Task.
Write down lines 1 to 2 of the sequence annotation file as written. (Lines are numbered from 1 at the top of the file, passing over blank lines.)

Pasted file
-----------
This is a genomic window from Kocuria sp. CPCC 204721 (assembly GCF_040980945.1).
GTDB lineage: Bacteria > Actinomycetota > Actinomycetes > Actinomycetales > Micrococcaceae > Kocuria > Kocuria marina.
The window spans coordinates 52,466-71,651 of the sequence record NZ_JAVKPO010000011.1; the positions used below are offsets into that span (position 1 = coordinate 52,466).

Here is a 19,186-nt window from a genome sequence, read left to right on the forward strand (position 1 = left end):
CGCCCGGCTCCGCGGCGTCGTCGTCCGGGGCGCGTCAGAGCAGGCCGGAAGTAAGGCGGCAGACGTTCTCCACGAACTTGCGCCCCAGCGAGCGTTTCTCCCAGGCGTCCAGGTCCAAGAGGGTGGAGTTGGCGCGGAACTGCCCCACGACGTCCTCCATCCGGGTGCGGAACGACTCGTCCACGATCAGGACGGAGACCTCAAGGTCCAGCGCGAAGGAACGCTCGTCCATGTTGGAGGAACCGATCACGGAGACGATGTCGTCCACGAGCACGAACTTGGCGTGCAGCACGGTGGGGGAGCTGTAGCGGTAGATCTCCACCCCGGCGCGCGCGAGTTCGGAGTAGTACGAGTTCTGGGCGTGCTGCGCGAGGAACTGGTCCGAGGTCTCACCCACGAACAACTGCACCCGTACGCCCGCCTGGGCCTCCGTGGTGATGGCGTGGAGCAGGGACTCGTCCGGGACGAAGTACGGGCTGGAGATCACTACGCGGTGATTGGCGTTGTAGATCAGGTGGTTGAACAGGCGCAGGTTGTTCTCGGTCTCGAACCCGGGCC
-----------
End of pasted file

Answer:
This is a genomic window from Kocuria sp. CPCC 204721 (assembly GCF_040980945.1).
GTDB lineage: Bacteria > Actinomycetota > Actinomycetes > Actinomycetales > Micrococcaceae > Kocuria > Kocuria marina.